Spring Awakening

Oscar Theatre Company at The Cremorne Theatre, QPAC in Brisbane

“Asking: what went wrong? Do they think we want this? Oh, who Knows!”

It’s the coming of age story of German students in the late 19th century as they struggle against their oppressive elders. This involves rock music, breasts and masturbation in what ironically is not a solo number.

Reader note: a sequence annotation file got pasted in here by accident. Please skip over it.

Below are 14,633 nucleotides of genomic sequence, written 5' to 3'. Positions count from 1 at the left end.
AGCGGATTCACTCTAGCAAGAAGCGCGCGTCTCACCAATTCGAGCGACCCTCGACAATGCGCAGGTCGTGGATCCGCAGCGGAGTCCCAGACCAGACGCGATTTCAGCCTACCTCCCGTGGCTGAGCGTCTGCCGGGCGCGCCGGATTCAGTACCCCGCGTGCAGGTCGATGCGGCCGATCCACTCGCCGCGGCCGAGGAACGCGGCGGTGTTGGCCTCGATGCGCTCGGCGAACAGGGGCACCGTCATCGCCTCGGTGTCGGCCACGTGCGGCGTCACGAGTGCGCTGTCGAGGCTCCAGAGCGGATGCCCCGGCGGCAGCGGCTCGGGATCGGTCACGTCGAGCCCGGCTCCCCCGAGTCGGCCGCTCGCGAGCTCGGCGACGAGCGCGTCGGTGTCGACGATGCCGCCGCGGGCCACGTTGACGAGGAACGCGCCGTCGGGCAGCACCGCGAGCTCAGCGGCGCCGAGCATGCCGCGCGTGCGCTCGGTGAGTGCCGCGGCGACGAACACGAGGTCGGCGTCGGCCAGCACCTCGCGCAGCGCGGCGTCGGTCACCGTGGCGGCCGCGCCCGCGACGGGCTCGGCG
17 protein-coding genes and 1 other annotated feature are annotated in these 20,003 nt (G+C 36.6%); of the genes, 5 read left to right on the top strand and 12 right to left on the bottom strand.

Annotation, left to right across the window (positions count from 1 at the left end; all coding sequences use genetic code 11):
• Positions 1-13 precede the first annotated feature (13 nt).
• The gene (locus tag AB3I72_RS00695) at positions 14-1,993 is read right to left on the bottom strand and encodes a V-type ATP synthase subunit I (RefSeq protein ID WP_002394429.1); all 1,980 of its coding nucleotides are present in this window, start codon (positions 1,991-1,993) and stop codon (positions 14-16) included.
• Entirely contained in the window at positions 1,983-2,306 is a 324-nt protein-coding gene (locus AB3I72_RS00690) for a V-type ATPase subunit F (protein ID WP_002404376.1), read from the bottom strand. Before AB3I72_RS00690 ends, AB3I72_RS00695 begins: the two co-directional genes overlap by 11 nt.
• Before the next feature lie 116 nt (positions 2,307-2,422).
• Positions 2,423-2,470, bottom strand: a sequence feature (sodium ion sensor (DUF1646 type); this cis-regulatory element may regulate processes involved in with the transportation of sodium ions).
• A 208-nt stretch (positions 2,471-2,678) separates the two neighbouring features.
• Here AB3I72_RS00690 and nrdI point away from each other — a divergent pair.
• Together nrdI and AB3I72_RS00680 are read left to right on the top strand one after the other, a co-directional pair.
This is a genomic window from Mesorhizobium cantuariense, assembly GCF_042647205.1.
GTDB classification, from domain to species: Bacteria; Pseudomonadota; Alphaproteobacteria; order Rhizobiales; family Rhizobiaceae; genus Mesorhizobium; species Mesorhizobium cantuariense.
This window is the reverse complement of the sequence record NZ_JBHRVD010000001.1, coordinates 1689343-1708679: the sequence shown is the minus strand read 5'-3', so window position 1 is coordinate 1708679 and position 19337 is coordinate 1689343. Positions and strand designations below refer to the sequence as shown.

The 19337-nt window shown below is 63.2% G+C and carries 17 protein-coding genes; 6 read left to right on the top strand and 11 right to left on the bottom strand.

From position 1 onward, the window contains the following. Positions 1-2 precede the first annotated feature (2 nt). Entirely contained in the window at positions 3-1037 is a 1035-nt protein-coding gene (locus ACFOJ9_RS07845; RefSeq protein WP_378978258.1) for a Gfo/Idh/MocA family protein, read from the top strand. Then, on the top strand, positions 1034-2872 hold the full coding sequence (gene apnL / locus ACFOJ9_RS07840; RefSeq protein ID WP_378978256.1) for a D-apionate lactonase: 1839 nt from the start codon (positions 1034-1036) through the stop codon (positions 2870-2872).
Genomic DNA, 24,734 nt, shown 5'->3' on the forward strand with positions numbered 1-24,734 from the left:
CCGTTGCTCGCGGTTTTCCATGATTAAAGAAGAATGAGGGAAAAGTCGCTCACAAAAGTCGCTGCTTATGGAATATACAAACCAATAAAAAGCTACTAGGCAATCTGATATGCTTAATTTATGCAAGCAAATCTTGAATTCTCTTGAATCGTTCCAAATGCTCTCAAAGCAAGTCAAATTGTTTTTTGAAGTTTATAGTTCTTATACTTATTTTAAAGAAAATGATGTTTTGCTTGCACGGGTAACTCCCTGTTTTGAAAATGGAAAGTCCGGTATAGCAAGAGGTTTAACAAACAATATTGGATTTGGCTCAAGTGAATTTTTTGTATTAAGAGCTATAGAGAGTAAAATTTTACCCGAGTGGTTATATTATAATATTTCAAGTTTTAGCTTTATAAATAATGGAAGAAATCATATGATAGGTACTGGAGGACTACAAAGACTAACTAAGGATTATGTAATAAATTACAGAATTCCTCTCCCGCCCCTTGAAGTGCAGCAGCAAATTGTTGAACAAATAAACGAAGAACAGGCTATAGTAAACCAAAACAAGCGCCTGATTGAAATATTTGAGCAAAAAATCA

I know lots of people who love Spring Awakening; people who don’t usually like musicals. Looking among the crowd at the theatre, I am warned by all the youth and punk hair that this is not the usual theatre crowd. The music played before the show must be hip as I recognise it from a coke advertisement on TV. In advance I knew that this would not be my kind of show. The staging was beautiful and the lighting was very effective, adding to the most powerful numbers like ‘Bitch of Living’, ‘Totally Fucked’ and ‘Don’t Do Sadness.’ Other stand out scenes include the reprise of ‘Word of your body,’ ‘My Junk’ and generally the Male Adult was spot on. Yet I just could not feel moved by it. As much as I would hate to blame the cast, most of the dialogue was stilted and the girl’s numbers didn’t have the same emotional pull that the boys did. The biggest barrier I found was the awful decision that the cast keep their Australian accents. I suppose this was to make them more relatable and it may have worked using just the teenagers, who already have microphones and rock music, but the two adults used a great German accent only when playing the evil school masters. Parents, cruel or otherwise, had Australian accents, a painfully exaggerated one in the case of Melchior’s Mother. It may be my good girl attitude, liberal parents and (I’ll say it politely) my lack of sexual frustration that prevent me from really getting into the spirit of the show, but it is rather difficult to feel involved when you have to struggle not to make eye contact with all the people on-stage touching themselves. In such a small theatre, these moments don’t seem the freeing acts they are on a Broadway stage with the luxury of distance. I can deal with seeing breasts, I do have a pair after all, but once they came out we knew that the couple were going to have sex. There was no need for them to keep acting out the foreplay. She is pregnant in the next scene; we can understand they have sex. There is no need to prove it. I’m sitting next to a complete stranger in a dark room practically watching these two have sex. All I want them to do is stop. And thus the last hour in praise of free love is undone.

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